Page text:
This unlikely mother runner is doing it! My daughter proudly tells everyone that mommy is “a runner” and I couldn’t be more honored.

  7. Jayme Friedman says:

    Well, I’m actually a pretty decent runner. Or at least, I try damn hard to be. I’m a mother of two little nuggets, ages 2 and 5.

    I started getting serious about running in Arizona, after my kids were born. While I wanted to “get my body back,” I didn’t really factor how all-night nursing, followed by coyote-accompanied runs in scorching, pre-dawn heat would affect my mind (because of our work schedules, we have to be done by 6:30 am, weather be damned.) While 11 miles is my longest, my sleep-deprived, overheated brain frequently hallucinated cheering crowds as I crossed the finish line of an ultramarathon.

    I figured after that I could handle most anything, but we’ve since moved to Colorado and traded 90-degrees at 5 am for hills, altitude and single-digit temps and me bundling up so that I look like a creature they would search for on a reality show. Did I mention I’m always freezing?

    Through it all, I still run because I love it. My husband signed me up for a half this summer because he knows I won’t do it myself. But, ultimately that 26.2 sticker is what I need for self-validation after all this.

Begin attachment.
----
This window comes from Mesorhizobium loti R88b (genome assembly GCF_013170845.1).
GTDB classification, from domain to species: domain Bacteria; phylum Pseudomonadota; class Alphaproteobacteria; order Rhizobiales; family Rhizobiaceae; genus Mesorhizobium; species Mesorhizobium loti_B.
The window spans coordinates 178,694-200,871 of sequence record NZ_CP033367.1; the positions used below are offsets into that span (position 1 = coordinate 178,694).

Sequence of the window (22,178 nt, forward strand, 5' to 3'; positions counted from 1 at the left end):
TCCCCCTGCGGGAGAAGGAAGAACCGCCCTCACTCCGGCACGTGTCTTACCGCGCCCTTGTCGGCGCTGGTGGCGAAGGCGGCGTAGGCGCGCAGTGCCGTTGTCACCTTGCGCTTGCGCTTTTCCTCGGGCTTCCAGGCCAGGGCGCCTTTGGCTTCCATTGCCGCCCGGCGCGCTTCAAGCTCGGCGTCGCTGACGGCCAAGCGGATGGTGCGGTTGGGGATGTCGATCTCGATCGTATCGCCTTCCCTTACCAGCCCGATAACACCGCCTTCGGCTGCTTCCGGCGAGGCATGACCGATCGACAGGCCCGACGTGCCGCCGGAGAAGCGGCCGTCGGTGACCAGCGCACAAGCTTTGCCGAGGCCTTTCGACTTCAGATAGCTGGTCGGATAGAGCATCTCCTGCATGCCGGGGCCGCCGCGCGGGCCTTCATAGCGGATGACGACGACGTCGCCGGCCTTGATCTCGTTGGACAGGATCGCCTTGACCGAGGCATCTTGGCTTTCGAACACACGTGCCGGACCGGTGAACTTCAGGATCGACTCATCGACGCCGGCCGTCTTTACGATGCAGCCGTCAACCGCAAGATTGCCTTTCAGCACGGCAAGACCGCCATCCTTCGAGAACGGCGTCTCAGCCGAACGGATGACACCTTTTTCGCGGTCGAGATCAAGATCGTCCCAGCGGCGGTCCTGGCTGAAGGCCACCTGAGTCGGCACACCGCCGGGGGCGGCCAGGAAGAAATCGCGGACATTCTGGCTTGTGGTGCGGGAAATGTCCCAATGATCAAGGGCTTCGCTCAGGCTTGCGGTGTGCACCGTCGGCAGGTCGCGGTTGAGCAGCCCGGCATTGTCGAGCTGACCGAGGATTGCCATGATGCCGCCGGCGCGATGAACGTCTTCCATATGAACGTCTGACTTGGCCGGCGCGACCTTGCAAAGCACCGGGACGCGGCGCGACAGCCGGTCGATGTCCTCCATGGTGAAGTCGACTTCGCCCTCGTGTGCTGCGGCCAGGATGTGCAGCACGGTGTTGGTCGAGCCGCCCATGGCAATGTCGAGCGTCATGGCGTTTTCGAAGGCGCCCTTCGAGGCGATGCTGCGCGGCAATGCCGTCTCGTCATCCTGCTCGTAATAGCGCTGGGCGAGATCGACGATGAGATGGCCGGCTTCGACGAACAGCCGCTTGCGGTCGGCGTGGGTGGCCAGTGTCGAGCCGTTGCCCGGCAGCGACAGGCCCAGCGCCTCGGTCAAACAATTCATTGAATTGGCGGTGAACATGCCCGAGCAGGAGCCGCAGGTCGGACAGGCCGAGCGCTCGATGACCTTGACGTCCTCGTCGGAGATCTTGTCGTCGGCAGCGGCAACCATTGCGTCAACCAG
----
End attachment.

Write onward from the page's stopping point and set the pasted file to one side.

8. Miranda Terry says:

    After serving 13 years in the Army, I was lucky enough to leave and become a stay-at-home mom. My whole life changed, for the positive, but I under estimated how busy and challenging my new role would be. I found it hard to find me time, ignored my fitness and focused on everyday life. I heard some moms at my sons preschool talking about doing a local 5k to help raise money for the school. I decided to run it. I was hooked. I began to run in the mornings before the kids had to be up. Then I decided to go big, do a half marathon. My motivation began to become those who said I didn’t have the time or that at age 34 I couldn’t just start running and finish a half marathon. But I wanted it. My kids began doing local fun runs while I did 5k’s and 10k’s. My 5 year old ran a 5k and my 1 year old did a mile fun run. My 13 year old now runs track and Mothers Day has become a rematch with my husband in a local 5k. Running has brought my family closer together while giving a mom like me something to focus on, help relieve stress and to set new goals. I finished my half marathon, the Columbus (Ohio) Nationwide Children’s Marathon. I did it. I was so happy and my kids and husband were proud if me. That feeling of accomplishment, even at my age, was like being a kid and riding my bike without training wheels. Big smiles!